Four months afterwards I received a letter from my old friend Mr. Godfrey, stating that the Church had agreed to invite me upon a three months’ probation. Mr. Godfrey informed me how glad he was that no opposition had been raised, that the resolution had been carried quietly and silently. It was not a very enthusiastic vote of invitation. However, after thinking matters over, I resolved to accept it, and accordingly in the month of August 1847 I entered on my trial. The three months soon passed by, and then came the great question of election to the pastorate, which was settled in November by a resolution, not unanimous, which asked me to accept the responsible post. There was, however, a minority in opposition, and I have always been thankful that there was. It made me humbler, more careful, more industrious than I should otherwise have been. And those of my friends who were in the majority on that occasion will, I am sure, allow me to say that the minority, if small in number, included men who were by no means to be despised. It included two of the deacons of the Church, both of them very worthy men, one of them, I say it with no prejudice to the other, a remarkably energetic, intelligent, and able man. With very few exceptions the minority remained with us ; one or two of those who left, in the course of time returned, and I had the satisfaction of seeing that energetic, intelligent, and able man, who had resigned his deaconship, re-elected to that office, and honourably and usefully fulfilling its duties until his deeply lamented death. Almost without exception the members of that minority became very steadfast friends of mine, and there are few facts in the course of my ministry that I can look upon with greater pleasure than that which I feel when I think of this.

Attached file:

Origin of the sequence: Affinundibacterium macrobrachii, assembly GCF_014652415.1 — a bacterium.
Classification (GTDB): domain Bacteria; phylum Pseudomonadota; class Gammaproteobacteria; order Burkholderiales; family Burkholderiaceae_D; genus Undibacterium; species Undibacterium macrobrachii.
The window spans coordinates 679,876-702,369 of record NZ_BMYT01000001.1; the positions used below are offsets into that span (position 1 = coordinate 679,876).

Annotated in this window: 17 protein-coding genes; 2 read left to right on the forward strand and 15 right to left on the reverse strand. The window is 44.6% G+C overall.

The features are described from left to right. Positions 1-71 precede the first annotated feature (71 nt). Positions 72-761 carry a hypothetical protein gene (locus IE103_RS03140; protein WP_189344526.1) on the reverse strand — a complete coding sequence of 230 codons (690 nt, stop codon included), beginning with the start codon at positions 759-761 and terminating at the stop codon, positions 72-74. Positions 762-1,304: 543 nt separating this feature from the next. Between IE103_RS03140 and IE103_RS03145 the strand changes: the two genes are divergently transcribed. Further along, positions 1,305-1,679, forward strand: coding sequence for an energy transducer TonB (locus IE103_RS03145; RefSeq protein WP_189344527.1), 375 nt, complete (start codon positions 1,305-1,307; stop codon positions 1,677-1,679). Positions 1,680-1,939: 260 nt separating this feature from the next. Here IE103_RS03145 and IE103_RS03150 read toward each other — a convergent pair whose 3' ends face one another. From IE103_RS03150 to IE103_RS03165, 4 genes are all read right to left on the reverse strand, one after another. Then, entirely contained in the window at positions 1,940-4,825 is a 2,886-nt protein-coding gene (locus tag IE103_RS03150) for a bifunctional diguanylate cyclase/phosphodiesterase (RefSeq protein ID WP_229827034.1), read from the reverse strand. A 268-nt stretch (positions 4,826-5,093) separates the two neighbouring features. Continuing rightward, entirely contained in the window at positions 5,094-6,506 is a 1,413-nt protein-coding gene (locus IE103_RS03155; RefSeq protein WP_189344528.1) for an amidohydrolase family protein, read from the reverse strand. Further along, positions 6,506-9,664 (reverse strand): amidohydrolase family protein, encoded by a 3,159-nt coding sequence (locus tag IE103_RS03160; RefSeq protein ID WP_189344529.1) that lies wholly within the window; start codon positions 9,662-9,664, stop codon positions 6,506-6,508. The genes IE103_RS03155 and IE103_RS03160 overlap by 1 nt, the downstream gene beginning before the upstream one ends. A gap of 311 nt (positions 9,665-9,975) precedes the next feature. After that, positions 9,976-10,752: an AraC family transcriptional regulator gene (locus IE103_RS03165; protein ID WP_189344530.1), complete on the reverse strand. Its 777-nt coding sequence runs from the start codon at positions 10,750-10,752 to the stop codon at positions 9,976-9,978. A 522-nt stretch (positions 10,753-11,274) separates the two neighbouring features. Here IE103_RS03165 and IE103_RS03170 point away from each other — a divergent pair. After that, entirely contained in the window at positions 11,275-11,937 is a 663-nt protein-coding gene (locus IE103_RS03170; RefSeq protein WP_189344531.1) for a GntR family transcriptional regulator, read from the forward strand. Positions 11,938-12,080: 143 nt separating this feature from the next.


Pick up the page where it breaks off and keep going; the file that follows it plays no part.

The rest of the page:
With thankfulness and joy I accepted the invitation. One of the greatest questions of my life was settled. Perhaps it was a bold and daring thing to do, but twelve months after joining the denomination, still almost a total stranger to district and members ; at the age of twenty-three, without any experience in pastoral work, with very little experience in preaching, with a very slender amount of knowledge, with about five-andtwenty volumes in a box as my library, with hardly any acquaintance with the world, to have either the courage or the audacity to take the prominent post in this great scene and centre of commercial life! My probation closed with the baptism of twelve candidates, among whom was our excellent friend Mr. Mounsey, a man of whom any Church would have reason to be proud, and who has from that day to this served the Church wiith a devotion, a fidelity, a common sense, and a practical efficiency that could not be surpassed, and ale very seldom equalled.